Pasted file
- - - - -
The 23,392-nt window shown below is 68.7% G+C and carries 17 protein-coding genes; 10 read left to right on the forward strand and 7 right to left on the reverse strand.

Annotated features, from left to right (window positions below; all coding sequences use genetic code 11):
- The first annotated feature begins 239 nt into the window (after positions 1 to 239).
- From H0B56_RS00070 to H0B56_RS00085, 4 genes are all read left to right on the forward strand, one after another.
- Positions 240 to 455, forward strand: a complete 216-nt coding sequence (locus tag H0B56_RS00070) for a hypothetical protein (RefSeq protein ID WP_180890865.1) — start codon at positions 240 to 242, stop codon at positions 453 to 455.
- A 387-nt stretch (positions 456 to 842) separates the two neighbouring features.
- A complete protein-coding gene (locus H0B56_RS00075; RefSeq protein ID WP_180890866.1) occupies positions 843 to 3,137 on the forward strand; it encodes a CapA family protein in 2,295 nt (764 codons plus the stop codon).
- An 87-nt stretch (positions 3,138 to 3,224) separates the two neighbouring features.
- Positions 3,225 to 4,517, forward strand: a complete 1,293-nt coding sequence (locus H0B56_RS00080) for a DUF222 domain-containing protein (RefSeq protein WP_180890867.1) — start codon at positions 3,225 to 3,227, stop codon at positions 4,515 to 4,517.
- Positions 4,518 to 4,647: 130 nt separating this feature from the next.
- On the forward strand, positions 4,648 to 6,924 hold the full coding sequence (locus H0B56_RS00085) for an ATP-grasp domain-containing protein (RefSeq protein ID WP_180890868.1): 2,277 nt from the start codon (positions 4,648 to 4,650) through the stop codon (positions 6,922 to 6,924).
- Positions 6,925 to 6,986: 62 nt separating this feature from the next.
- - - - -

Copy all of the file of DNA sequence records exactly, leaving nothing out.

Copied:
The 23,392-nt window shown below is 68.7% G+C and carries 17 protein-coding genes; 10 read left to right on the forward strand and 7 right to left on the reverse strand.

Annotated features, from left to right (window positions below; all coding sequences use genetic code 11):
- The first annotated feature begins 239 nt into the window (after positions 1 to 239).
- From H0B56_RS00070 to H0B56_RS00085, 4 genes are all read left to right on the forward strand, one after another.
- Positions 240 to 455, forward strand: a complete 216-nt coding sequence (locus tag H0B56_RS00070) for a hypothetical protein (RefSeq protein ID WP_180890865.1) — start codon at positions 240 to 242, stop codon at positions 453 to 455.
- A 387-nt stretch (positions 456 to 842) separates the two neighbouring features.
- A complete protein-coding gene (locus H0B56_RS00075; RefSeq protein ID WP_180890866.1) occupies positions 843 to 3,137 on the forward strand; it encodes a CapA family protein in 2,295 nt (764 codons plus the stop codon).
- An 87-nt stretch (positions 3,138 to 3,224) separates the two neighbouring features.
- Positions 3,225 to 4,517, forward strand: a complete 1,293-nt coding sequence (locus H0B56_RS00080) for a DUF222 domain-containing protein (RefSeq protein WP_180890867.1) — start codon at positions 3,225 to 3,227, stop codon at positions 4,515 to 4,517.
- Positions 4,518 to 4,647: 130 nt separating this feature from the next.
- On the forward strand, positions 4,648 to 6,924 hold the full coding sequence (locus H0B56_RS00085) for an ATP-grasp domain-containing protein (RefSeq protein ID WP_180890868.1): 2,277 nt from the start codon (positions 4,648 to 4,650) through the stop codon (positions 6,922 to 6,924).
- Positions 6,925 to 6,986: 62 nt separating this feature from the next.